Men, Women, Violence, Ethics, And The Danger Of A Double Standard

As a child and a young man, I was a victim of violence. I was a clever kid with a funny accent, and in Far North Queensland that made me a fair target, apparently. It was bad enough when I reached high school that I had something of a breakdown (after three months of consistent death threats, ambushes and king-hits) and wound up going to a much smaller, experimental school.

Let me make it clear: this was violence by males, against a male. This is by far the most common gender equation when it comes to violence. Don’t take my word for it, though. Go and look it up for yourself. Check police and crime statistics. They’re readily available. There certainly is a good deal of violence from men towards women… but men are far more likely to be violent towards other men. We’ll save the psychology of it for another day, and simply observe this demonstrable fact, shall we?

My response — once I came back out of my shell, years later — was to take up martial arts. At first I believed that by acquiring combative skills I’d be able to defend myself against violence. Gradually, however, I learned a great deal more about the nature of violence and the purpose of martial arts. Now, as a teacher of a defence-oriented martial art I expect I could acquit myself quite comfortably against most of the aggression with which you’re familiar… except that now that I understand it better, I don’t have to. 

I learned to see violence. I learned to understand it. And I learned to avoid it fairly successfully.

That doesn’t mean I’ve stopped training and teaching. As a matter of fact, I teach very, very carefully. The martial techniques are the least part of how I teach people to deal with aggression and potential violence. They’re simply the most visible aspect, and because they add up to a complex physical skill-set, they require the most practice and training. But in each and every session, I make a point of grounding the material in real-world ideas. I take the students out to places, and we practice looking for exits, identifying possible aggressors, listening to conversations, planning escapes, spotting potential weapons, and so forth. We talk about our dress, our mannerisms, our chosen destinations, the people we’re likely to encounter, and anything else I can dream up or get the students to put forward.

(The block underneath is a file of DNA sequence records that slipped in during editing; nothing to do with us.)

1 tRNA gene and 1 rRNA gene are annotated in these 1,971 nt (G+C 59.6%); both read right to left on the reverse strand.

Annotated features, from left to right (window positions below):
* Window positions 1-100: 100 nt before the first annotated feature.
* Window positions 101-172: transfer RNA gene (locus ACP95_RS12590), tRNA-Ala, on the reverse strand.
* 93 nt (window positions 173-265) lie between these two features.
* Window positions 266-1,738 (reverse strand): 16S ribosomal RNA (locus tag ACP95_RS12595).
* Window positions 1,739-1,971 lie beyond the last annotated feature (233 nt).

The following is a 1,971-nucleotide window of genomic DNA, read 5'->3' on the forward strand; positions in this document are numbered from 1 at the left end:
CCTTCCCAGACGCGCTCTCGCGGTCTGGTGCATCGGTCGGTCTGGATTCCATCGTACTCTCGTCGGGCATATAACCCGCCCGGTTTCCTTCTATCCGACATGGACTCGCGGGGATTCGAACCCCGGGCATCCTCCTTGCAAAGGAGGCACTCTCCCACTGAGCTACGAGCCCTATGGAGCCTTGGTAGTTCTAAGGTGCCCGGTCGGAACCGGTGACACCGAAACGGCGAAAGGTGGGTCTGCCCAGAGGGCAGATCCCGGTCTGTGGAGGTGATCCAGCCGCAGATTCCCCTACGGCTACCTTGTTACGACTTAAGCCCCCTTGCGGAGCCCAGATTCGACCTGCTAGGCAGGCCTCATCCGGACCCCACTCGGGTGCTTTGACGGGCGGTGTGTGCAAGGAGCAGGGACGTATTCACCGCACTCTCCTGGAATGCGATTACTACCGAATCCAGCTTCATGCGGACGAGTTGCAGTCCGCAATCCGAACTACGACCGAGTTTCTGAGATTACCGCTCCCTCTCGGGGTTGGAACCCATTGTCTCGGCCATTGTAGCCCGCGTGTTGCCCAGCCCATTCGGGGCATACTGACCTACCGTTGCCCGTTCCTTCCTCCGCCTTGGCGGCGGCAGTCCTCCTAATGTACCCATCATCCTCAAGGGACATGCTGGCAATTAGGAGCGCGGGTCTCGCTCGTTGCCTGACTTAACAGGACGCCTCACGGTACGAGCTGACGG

More: I sit down with the women (middle-aged, young, and sometimes even quite young) and we talk about violence and aggression. I do not send the men (and boys) out of these conversations, because I want them to hear, and learn. I point out the differences in a man-on-man fight versus a man-on-woman act of aggression. I try to ensure that we cover the causes of aggression and violence, the triggers, the purposes and the outcomes. And though it hurts me, I have to tell women that many of the softer, easier techniques we learn won’t be useful if they’re attacked by a man simply because many men hold a certain violence as part of their identity. Such men may be able to accept being physically outmanuevred by another male, but are likely to become more aggressive and violent if they are outmanuevred by a female.